In short - it's for a great cause, is in a beautiful location, provides all the food and drink you'll ever manage for a tea time, and is all laid on by two very generous hostesses who do a very good job of spotting empty Prosecco glasses at twenty paces. And there are more dates coming up soon: check here for details.

Go, or miss a real treat and a rather fun afternoon out.

Wednesday, 19 August 2009

the simplest summer supper - squid and samphire. And a warning about Twitter.

First, a word of apology. I should have blogged about this a couple of weeks ago when samphire was still available. It might still be available now, if you're very lucky (I got mine from Moxon's in Clapham), but the chances are that it will be a bit woody, which takes the edge off the pleasure of eating it a little. But only a very little.

But I didn't blog about it then because, as some of you will know, I've been acutely afflicted by a shocking I.T. disease called Twitter.

You want to watch out for it. You can try, as I did, to resist it for as long as possible. But from the moment you succumb, your life might never be the same again. Be warned. Be prepared for a period of adjustment. During that time, my top tips are: remember to breathe, eat, and sleep. Be prepared for strange looks from your friends, family, and partner/hanger-on/one-night stand. Also be prepared to respond to the question: 'Why are you writing to someone called hollowlegs?' I can tell you now - any answer you come up with will sound hopelessly dodgy.

So briefly and finally - but hopefully better late than never - a word about samphire and squid.

It's quite simple. Samphire rocks. It is one of the most lush foodie expressions of summer. Green, succulent, salty, and with a whiff of the sea about it, it's the perfect answer to a hot day. If you haven't tried it, put it on your list of things to do next summer. To cook it: steam it for 2 or 3 minutes, then serve with a generous shake of pepper and a generous knob of butter. That's really all there is to it.

And squid is hardly any more effort. Personally, I like to marinade it (it = opened out tubes + tentacles) for a few minutes in some olive oil, chilli, basil, garlic and a little lemon or lime juice. And then just throw it on the grill or into a hot pan. Cook for no more than a couple of minutes each side, and preferably less - you don't want it to go rubbery.

Wash down with a bottle of a super-chilled Pinot Grigio. There are few meals simpler, tastier, or more summery.

squid and samphire - before

This is, of course, the 'before' photo. By the time I'd cooked the stuff, daylight had vanished under a storm cloud, and the 'after' photo suffered somewhat from being taken under artificial light. Trust me, it looked mighty fine to the naked eye, but rather off-puttingly lurid in the photo. Since I want to encourage rather than deter you, I've therefore left the 'after' version to your imagination. The important thing to remember is that it tastes completely fab.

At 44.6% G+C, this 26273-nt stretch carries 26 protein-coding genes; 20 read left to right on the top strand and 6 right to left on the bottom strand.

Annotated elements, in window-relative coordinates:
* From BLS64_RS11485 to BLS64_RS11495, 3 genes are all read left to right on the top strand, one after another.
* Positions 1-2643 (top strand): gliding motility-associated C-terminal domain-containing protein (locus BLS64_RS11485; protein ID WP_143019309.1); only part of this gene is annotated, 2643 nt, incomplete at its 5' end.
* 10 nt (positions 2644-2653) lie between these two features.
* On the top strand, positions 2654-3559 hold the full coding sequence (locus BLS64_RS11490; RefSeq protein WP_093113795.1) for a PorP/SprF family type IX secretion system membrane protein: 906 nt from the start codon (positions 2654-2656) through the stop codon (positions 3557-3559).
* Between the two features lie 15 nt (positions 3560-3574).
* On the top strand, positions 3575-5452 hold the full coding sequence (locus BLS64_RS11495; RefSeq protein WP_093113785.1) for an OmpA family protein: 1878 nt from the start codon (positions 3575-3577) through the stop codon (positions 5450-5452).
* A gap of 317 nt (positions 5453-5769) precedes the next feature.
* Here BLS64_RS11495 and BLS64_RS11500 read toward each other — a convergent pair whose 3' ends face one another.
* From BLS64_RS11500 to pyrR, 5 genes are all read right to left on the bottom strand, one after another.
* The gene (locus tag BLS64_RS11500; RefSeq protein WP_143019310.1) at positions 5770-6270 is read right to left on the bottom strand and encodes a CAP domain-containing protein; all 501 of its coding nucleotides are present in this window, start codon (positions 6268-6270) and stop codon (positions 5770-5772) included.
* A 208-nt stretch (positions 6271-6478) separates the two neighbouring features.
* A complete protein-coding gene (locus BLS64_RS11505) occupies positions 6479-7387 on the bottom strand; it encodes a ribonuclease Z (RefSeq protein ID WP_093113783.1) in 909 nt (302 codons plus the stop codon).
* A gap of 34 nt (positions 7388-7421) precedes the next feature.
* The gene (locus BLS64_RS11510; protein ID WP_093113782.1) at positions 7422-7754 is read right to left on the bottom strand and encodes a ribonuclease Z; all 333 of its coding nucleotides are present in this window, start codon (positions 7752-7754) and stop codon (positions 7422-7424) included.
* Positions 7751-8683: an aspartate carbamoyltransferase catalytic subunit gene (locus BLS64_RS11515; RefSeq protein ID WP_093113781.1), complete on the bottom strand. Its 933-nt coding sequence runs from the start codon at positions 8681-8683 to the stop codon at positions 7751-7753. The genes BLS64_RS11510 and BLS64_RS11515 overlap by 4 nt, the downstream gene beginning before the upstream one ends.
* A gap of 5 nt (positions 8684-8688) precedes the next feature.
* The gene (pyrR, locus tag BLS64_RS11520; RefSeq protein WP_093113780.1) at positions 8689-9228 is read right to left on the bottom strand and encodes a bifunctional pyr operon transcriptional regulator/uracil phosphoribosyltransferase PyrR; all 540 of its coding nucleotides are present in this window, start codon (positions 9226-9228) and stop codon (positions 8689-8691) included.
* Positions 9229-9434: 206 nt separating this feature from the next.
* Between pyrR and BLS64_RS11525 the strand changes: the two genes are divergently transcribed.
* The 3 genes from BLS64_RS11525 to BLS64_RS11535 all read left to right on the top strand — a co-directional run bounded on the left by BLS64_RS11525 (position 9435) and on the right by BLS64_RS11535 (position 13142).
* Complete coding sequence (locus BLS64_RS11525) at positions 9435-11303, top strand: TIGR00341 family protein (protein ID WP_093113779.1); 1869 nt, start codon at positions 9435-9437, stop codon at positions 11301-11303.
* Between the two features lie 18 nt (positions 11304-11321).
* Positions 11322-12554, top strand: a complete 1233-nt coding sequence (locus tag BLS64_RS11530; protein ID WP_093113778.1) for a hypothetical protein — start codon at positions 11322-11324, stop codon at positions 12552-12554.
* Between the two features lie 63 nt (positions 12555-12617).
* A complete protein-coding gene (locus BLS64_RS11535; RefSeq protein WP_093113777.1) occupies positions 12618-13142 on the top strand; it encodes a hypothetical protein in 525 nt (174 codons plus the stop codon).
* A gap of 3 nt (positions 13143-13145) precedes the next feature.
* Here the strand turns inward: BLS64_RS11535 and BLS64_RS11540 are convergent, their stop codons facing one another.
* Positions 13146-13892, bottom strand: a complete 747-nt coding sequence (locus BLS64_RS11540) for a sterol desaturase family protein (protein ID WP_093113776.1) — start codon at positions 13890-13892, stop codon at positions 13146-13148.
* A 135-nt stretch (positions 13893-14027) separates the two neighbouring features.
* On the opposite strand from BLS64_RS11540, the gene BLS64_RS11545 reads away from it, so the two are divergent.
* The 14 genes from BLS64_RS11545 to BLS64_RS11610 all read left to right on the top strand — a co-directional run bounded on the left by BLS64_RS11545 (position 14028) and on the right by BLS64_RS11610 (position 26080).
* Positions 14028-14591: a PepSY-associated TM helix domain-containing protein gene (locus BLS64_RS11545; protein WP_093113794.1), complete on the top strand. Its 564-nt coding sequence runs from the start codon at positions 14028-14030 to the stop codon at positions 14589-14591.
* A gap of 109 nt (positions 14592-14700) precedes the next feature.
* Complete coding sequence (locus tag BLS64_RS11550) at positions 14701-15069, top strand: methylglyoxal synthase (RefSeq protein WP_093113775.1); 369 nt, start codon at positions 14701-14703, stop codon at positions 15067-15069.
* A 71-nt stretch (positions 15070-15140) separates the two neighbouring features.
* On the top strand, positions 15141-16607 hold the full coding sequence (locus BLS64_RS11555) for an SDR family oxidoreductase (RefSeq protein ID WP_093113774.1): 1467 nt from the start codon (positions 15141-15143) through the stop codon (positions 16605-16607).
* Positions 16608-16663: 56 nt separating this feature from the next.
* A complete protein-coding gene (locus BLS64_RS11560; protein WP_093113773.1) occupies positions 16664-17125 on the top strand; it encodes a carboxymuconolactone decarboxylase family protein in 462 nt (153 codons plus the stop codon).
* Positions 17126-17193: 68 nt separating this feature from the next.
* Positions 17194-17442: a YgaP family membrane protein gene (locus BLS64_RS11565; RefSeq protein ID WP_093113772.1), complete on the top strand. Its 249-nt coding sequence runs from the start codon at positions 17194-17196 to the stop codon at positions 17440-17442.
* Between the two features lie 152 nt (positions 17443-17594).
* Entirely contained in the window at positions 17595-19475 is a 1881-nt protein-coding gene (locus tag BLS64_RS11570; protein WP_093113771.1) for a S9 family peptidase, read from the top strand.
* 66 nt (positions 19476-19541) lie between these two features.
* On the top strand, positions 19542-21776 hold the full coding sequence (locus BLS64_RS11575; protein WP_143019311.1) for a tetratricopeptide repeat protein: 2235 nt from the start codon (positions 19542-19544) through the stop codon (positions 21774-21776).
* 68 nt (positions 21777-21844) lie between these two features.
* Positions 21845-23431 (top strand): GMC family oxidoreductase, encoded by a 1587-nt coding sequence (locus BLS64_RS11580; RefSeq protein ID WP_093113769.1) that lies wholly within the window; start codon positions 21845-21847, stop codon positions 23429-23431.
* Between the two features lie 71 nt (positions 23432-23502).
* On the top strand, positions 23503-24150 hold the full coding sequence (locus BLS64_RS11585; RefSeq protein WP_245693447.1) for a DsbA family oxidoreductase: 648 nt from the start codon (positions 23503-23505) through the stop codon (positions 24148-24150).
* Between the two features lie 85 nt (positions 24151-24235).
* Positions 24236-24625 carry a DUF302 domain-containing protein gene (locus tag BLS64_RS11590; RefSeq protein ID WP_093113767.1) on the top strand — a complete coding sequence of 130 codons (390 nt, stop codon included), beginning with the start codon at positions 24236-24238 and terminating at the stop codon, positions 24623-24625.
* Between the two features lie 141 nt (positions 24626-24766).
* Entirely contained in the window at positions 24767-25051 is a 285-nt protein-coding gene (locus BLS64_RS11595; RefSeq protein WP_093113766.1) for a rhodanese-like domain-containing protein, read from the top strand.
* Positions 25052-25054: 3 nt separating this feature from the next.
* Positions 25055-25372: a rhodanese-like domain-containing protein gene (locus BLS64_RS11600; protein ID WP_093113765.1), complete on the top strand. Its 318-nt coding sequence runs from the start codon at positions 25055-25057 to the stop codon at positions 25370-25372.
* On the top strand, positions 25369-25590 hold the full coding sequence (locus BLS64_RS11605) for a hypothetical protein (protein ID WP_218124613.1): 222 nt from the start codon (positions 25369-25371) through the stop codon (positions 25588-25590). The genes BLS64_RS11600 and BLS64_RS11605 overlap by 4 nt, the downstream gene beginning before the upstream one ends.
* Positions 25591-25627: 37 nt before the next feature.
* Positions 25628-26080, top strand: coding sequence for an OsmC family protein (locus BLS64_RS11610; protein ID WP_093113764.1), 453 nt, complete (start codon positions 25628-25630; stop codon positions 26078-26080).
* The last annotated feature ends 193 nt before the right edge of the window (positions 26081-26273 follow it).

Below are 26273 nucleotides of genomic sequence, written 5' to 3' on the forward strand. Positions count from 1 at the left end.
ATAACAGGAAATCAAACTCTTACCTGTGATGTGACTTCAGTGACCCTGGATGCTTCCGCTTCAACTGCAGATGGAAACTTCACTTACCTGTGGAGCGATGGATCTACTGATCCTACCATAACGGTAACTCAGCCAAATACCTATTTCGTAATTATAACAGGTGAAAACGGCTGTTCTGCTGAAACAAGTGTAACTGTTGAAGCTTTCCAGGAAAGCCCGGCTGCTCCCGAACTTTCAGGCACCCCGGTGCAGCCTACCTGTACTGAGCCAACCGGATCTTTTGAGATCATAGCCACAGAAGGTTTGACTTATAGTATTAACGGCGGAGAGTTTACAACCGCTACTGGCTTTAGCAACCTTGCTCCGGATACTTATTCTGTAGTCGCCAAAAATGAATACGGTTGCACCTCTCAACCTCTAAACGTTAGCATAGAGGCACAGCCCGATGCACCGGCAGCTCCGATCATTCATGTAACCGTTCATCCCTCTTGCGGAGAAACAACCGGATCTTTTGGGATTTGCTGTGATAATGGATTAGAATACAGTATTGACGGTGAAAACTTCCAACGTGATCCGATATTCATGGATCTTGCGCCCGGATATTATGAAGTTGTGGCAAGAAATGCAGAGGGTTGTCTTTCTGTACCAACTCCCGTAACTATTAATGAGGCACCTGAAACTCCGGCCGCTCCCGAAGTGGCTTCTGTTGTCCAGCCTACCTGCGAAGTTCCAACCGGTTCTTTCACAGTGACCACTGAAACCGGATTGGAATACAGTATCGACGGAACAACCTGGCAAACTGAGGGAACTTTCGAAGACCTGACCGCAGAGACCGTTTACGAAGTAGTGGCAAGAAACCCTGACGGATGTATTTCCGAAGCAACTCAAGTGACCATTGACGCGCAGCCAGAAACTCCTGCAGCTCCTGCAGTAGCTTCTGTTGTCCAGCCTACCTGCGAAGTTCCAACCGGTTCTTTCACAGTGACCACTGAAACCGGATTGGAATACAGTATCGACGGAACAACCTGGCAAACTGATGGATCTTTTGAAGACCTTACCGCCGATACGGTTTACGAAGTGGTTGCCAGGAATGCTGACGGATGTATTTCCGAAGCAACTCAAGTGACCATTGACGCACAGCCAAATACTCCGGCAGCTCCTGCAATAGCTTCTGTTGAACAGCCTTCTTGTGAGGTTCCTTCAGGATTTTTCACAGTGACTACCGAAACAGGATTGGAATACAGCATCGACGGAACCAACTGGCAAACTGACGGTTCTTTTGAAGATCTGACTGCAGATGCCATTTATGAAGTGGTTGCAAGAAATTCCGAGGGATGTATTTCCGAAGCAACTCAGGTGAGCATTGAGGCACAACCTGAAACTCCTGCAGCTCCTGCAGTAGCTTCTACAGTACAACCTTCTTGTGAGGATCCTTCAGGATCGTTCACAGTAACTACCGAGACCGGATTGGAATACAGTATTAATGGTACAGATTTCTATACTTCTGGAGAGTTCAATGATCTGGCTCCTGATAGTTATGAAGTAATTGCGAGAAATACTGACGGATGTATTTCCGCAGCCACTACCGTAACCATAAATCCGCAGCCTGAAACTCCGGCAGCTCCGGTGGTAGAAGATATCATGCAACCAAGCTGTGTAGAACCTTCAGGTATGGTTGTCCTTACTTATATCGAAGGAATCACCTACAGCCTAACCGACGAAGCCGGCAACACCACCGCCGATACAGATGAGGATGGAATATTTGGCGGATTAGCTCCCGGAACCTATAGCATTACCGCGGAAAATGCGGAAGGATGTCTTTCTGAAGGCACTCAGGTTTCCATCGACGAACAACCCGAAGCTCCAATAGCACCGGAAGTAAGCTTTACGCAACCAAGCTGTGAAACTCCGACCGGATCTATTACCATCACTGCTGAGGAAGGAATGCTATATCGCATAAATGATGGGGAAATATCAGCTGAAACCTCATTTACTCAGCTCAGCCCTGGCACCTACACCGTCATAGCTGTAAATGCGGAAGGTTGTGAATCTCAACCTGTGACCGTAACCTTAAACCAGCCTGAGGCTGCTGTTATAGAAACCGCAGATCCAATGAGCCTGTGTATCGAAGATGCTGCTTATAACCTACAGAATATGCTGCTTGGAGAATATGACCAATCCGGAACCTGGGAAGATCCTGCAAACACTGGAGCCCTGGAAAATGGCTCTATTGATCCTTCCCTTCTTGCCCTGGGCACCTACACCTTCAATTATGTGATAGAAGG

Sunday, 9 August 2009

an identity crisis... help!

A couple of months ago I bought 2 little chilli plants from a new local market stall run by start-up company, Inner Green. Their stall looked cool, and the guys who ran it were friendly and engaging, so - like the sucker I am - I picked out the plants and bought them on the spot. I was told they 'should be producing by around mid-July'.


And with the labels in the pots each declaring 'hot red conical chillis', that's exactly what I was looking forward to.Mid-July came around. We had signs of a chilli, but it was green.

No matter, thought the optimist in me. A bit of sun, continuing TLC, and we can look forward to hot days and chilli nights.

Except that now, heading into the second week of August, this is what we've got:

Now, this chilli may be many things, but red and conical it ain't.

So we have a little identity crisis on our hands. Can you solve the mystery?*

*I know you don't have much to go on, but the plant itself is about 8 inches high, and the chilli itself, about an inch or so in all dimensions. Since I have no idea at all, you are bound to have a better guess than me. All suggestions gratefully received. Who knows, I may even send you the chilli itself as a prize.

Tuesday, 4 August 2009

online food hygiene course, anyone?

Something I've been thinking about doing in preparation for starting a small food business. (No, I'm not committing myself, but watch this space. Weirder things have happened.)

For those who don't like turning up to classes, this one might do the trick - click here for details. (Safe link, BTW - no funny stuff.)

Right, that's the end of my public service announcement for now.

Back to the kitchen, everyone...

Sunday, 2 August 2009

more signs of summer...

The first blueberries from the garden! Yay!